Western Australia is all about the national parks and the endless beauty of it’s vast emptiness, there are not many places left in the world where you can drive for days on end and not see a soul. Two of the best known national parks on the West Coast are Kalbarri and Karijini, both spectacularly different and both absolute must-sees on your way through the territory. Sadly for us, when we passed through Kalbarri National Park, we found most of it was closed due to ongoing works to build a skywalk around one section of the park – but the small parts that were open to us were still beautiful enough to inspire me to write about everything you can do in the park – not just the parts I saw. After all, this blog is all about sharing my experiences and knowledge so that it can inspire others to travel in the future.
Planning for your trip to Kalbarri National Park
When arriving at the park you want to ensure you have done your research beforehand as the phone signal (even with Telstra) is pretty rubbish in the park. Make sure you check which parts are open and for any announcements on the Park’s official social media channels and website or you could end up driving a LONG way just to find out the park is closed. Make sure you take plenty of fuel with you, all the water and food you will need as shops are very limited and expensive in the centre and there are no water points. Drop into the visitor’s centre on arrival to pick up a parks pass, book any tours/trips and to ask about the best spots for camping either for free or for a small cost.
What did I see and do?
We drove into Kalbarri and decided to start with Hawks Head and Ross Graham as we had seen signs that other parts were closed. We did the 200m return walk to Hawks Head Lookout, and the 400m return walk to Ross Graham Lookout – both offered stunning views over the gorges and far across Kalbarri National Park. Then we went down and completed the 1.4km River Trail walk through the Ross Graham Gorge where bright red cliffs and crystal clear waters awaited us. It was beautiful down there but you definitely feel the heat so take plenty of water and a hat to shade yourself from the intense sun. Sadly, just as we finished the walks, we bumped into a rage who told us we had to leave as a helicopter was coming through to shoot goats!
What else is there to see?
Kalbarri has so much more to offer than we were able to see, so if you’re visiting once the park reopens, be sure to make the most of it and really see everything there. From the small taste I got of the park, I could tell it had so much more to share and that I had barely scratched the surface.
Head inland to the river gorges
There are so many amazing walks to explore during your visit and all of them are accessible with 2WD, although some do start along unsealed roads. Starting early in the morning to beat the heat, you should make your first stop Meanarra Hill Lookout where you will find 360 degree views of Kalbarri and the Murchison River flowing into the Indian Ocean. Of course, it wouldn’t be a visit to Kalbarri without seeing Nature’s Window, stroll 3.1km along a picturesque trail to one of WA’s most iconic natural attractions.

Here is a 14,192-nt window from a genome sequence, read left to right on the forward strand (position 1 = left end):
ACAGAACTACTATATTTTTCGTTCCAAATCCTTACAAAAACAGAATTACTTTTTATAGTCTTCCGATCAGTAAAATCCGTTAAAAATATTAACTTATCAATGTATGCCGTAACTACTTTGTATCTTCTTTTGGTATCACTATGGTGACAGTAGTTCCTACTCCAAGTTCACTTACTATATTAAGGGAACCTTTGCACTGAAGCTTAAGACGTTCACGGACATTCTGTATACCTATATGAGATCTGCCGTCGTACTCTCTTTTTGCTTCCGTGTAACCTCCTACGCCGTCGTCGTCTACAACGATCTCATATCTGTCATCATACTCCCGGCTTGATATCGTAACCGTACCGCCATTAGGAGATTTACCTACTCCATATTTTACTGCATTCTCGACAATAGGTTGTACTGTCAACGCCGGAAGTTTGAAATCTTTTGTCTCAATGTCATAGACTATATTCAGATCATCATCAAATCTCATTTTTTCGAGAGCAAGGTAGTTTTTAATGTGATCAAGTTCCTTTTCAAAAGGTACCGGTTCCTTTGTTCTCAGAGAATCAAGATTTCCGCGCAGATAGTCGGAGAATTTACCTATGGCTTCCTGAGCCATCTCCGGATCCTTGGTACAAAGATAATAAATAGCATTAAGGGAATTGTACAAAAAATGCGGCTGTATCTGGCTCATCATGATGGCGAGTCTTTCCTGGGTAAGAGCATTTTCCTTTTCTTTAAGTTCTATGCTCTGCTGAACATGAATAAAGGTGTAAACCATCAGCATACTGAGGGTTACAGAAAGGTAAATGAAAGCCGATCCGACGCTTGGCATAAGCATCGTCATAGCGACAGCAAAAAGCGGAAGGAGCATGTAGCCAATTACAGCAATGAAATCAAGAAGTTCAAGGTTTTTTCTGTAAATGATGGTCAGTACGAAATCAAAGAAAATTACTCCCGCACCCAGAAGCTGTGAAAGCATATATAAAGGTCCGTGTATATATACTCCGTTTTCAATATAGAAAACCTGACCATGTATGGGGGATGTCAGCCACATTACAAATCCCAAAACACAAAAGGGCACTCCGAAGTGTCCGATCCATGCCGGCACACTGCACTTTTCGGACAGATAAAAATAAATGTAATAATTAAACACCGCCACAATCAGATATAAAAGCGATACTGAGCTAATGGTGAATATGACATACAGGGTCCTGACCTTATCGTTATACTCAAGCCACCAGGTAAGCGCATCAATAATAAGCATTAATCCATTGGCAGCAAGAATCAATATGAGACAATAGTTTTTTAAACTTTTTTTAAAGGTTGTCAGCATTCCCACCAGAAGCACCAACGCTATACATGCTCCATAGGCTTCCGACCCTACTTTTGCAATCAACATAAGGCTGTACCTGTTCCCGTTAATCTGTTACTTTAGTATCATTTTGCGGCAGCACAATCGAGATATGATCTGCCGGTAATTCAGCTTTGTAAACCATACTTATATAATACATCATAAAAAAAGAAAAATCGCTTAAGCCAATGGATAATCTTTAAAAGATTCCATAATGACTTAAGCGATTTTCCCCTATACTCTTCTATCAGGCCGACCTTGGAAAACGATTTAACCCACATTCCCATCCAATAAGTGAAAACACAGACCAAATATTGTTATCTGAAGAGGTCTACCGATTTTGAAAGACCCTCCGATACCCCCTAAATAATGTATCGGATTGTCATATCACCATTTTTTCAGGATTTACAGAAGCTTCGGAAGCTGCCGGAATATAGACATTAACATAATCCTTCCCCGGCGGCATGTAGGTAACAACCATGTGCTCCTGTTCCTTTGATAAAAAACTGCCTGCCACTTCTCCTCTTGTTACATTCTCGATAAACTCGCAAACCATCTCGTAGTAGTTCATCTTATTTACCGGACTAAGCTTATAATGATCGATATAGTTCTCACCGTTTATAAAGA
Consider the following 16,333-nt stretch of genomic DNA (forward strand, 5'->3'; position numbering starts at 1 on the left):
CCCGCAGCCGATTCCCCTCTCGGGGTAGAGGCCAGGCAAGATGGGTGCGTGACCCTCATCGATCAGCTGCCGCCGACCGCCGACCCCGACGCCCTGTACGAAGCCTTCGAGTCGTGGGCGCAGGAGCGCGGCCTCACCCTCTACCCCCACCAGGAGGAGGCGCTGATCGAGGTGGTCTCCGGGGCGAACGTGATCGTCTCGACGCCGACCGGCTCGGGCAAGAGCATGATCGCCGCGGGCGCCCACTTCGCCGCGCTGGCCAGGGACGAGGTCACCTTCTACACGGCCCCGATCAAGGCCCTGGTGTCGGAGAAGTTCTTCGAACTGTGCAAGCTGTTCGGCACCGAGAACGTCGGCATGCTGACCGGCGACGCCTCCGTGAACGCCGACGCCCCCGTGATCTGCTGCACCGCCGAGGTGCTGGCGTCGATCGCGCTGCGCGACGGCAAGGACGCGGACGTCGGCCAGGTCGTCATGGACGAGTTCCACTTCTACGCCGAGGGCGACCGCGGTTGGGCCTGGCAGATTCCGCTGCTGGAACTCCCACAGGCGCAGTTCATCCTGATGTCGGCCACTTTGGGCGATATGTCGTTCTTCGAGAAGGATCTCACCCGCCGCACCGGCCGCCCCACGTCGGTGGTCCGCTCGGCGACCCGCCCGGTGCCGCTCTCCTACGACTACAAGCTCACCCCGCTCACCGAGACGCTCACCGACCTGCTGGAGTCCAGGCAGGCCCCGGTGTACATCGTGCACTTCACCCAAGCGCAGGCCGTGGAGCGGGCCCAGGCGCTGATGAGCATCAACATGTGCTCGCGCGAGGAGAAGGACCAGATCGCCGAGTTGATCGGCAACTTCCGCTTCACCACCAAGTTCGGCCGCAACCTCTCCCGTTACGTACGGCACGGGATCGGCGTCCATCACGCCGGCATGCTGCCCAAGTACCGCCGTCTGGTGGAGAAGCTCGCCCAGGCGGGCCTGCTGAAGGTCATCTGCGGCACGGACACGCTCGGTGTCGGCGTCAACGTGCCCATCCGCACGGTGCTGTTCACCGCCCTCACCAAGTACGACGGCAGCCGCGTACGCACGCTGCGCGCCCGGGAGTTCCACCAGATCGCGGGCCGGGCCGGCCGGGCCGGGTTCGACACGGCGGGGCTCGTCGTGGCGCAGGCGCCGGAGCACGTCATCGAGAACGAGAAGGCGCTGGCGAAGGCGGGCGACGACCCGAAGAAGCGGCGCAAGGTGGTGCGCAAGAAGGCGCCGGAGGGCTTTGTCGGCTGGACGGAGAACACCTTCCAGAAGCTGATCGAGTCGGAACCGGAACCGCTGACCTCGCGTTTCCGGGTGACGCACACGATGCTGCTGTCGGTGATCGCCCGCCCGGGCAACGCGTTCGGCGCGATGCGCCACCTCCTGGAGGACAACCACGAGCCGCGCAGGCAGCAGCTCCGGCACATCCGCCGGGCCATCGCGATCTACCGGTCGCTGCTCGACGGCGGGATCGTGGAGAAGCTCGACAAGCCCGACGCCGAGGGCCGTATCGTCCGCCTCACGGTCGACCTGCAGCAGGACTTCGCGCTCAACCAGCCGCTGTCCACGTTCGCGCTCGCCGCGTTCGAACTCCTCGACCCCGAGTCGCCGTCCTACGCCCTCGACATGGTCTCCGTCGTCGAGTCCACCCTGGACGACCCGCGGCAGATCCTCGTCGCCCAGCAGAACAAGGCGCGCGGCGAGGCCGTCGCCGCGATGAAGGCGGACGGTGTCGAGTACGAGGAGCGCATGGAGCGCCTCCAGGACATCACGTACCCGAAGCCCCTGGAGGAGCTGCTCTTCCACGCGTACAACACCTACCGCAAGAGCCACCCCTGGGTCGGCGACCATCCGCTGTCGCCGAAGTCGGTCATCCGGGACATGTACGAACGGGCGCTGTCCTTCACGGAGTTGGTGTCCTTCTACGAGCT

Then if you’re in the mood for breathtaking views and spectacular scenery, check out the Z-bend Lookout at 1.2km, or the Z-bend River Trail at 2.6km if you fancy attempting the steep descent and ladder climbs down to the river bed. Then for those who fancy a longer hike, the 4.6km Four Ways Trail is a must for those interested in geology and landforms, while the 4.8km Loop Hike offers well-prepared walkers a challenging but impressive hike.
Don’t forget the Wild West’s coastline
Kalbarri’s rugged coastline is meant to be absolutely spectacular and with walk trails alongside sandstone cliffs that plunge dramatically more than 100m to the ocean, it is easy to see why. Look for amazing rock formations along the decaying cliffs, and don’t forget to keep watch for dolphins, whales and much more in the crashing waters.
For stunning coastal views check out the short walk to the Natural Bridge, then wander along The Bigurda Boardwalk (1.2km) which joins the Natural Bridge with Island Rock, a sea stack that now stands against the forces of nature. Later for sunset, you’ll want to head for Shellhouse Grandstand, a terraced rock face that gives the impression of a shell-shaped house to fishermen at sea and is best viewed at sunset with glowing light on the sandstone cliff.
For a bit more of a challenge, try the 16km return Bigurda Trail along which walkers will find a vast array of wildflowers, plus pods of dolphins and humpback whales. Or stroll along the 3km Mushroom Rock Nature Trail to step back in time 400 million years as you discover the strange rock formations.
What was your favourite part of Kalbarri National Park? Can you recommend any other national parks in Australia?